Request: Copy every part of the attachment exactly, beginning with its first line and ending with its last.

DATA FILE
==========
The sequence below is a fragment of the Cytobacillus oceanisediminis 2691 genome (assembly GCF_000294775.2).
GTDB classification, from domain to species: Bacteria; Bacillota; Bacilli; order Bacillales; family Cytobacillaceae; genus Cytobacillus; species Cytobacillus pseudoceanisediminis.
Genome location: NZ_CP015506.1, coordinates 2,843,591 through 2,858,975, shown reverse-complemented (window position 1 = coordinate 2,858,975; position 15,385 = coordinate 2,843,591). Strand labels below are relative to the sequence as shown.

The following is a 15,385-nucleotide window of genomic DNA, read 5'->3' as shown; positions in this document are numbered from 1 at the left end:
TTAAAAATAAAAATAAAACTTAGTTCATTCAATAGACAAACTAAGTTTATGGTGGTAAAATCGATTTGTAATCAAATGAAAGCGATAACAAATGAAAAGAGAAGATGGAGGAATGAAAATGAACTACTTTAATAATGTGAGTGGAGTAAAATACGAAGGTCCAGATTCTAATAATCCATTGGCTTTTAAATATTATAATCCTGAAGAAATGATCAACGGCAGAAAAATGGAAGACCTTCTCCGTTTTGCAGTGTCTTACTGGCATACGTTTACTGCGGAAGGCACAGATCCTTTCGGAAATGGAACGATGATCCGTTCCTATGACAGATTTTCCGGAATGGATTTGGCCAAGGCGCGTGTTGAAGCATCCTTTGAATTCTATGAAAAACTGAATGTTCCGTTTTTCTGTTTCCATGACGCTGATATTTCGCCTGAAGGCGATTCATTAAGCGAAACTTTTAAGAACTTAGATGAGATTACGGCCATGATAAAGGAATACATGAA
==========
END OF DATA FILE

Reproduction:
The sequence below is a fragment of the Cytobacillus oceanisediminis 2691 genome (assembly GCF_000294775.2).
GTDB classification, from domain to species: Bacteria; Bacillota; Bacilli; order Bacillales; family Cytobacillaceae; genus Cytobacillus; species Cytobacillus pseudoceanisediminis.
Genome location: NZ_CP015506.1, coordinates 2,843,591 through 2,858,975, shown reverse-complemented (window position 1 = coordinate 2,858,975; position 15,385 = coordinate 2,843,591). Strand labels below are relative to the sequence as shown.

The following is a 15,385-nucleotide window of genomic DNA, read 5'->3' as shown; positions in this document are numbered from 1 at the left end:
TTAAAAATAAAAATAAAACTTAGTTCATTCAATAGACAAACTAAGTTTATGGTGGTAAAATCGATTTGTAATCAAATGAAAGCGATAACAAATGAAAAGAGAAGATGGAGGAATGAAAATGAACTACTTTAATAATGTGAGTGGAGTAAAATACGAAGGTCCAGATTCTAATAATCCATTGGCTTTTAAATATTATAATCCTGAAGAAATGATCAACGGCAGAAAAATGGAAGACCTTCTCCGTTTTGCAGTGTCTTACTGGCATACGTTTACTGCGGAAGGCACAGATCCTTTCGGAAATGGAACGATGATCCGTTCCTATGACAGATTTTCCGGAATGGATTTGGCCAAGGCGCGTGTTGAAGCATCCTTTGAATTCTATGAAAAACTGAATGTTCCGTTTTTCTGTTTCCATGACGCTGATATTTCGCCTGAAGGCGATTCATTAAGCGAAACTTTTAAGAACTTAGATGAGATTACGGCCATGATAAAGGAATACATGAA